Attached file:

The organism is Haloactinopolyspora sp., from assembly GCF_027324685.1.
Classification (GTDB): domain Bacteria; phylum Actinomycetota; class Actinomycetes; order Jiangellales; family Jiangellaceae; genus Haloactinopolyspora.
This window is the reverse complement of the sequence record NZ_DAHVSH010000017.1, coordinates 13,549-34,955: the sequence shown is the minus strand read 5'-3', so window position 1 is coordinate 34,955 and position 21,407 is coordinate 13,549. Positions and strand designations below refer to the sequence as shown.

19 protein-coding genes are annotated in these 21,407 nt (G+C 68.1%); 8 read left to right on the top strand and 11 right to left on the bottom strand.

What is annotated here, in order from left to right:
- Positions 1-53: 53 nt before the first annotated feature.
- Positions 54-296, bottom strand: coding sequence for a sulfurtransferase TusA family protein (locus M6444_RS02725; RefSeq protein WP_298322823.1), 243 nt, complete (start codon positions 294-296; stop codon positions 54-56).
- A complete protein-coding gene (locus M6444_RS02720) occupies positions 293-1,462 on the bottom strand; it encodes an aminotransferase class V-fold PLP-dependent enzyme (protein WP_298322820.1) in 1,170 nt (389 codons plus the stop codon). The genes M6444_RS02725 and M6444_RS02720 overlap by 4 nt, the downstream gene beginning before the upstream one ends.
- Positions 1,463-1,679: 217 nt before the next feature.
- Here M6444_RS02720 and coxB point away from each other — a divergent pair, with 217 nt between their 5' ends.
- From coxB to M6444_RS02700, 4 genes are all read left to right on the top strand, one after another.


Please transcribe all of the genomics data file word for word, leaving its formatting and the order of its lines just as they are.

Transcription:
The organism is Haloactinopolyspora sp., from assembly GCF_027324685.1.
Classification (GTDB): domain Bacteria; phylum Actinomycetota; class Actinomycetes; order Jiangellales; family Jiangellaceae; genus Haloactinopolyspora.
This window is the reverse complement of the sequence record NZ_DAHVSH010000017.1, coordinates 13,549-34,955: the sequence shown is the minus strand read 5'-3', so window position 1 is coordinate 34,955 and position 21,407 is coordinate 13,549. Positions and strand designations below refer to the sequence as shown.

19 protein-coding genes are annotated in these 21,407 nt (G+C 68.1%); 8 read left to right on the top strand and 11 right to left on the bottom strand.

What is annotated here, in order from left to right:
- Positions 1-53: 53 nt before the first annotated feature.
- Positions 54-296, bottom strand: coding sequence for a sulfurtransferase TusA family protein (locus M6444_RS02725; RefSeq protein WP_298322823.1), 243 nt, complete (start codon positions 294-296; stop codon positions 54-56).
- A complete protein-coding gene (locus M6444_RS02720) occupies positions 293-1,462 on the bottom strand; it encodes an aminotransferase class V-fold PLP-dependent enzyme (protein WP_298322820.1) in 1,170 nt (389 codons plus the stop codon). The genes M6444_RS02725 and M6444_RS02720 overlap by 4 nt, the downstream gene beginning before the upstream one ends.
- Positions 1,463-1,679: 217 nt before the next feature.
- Here M6444_RS02720 and coxB point away from each other — a divergent pair, with 217 nt between their 5' ends.
- From coxB to M6444_RS02700, 4 genes are all read left to right on the top strand, one after another.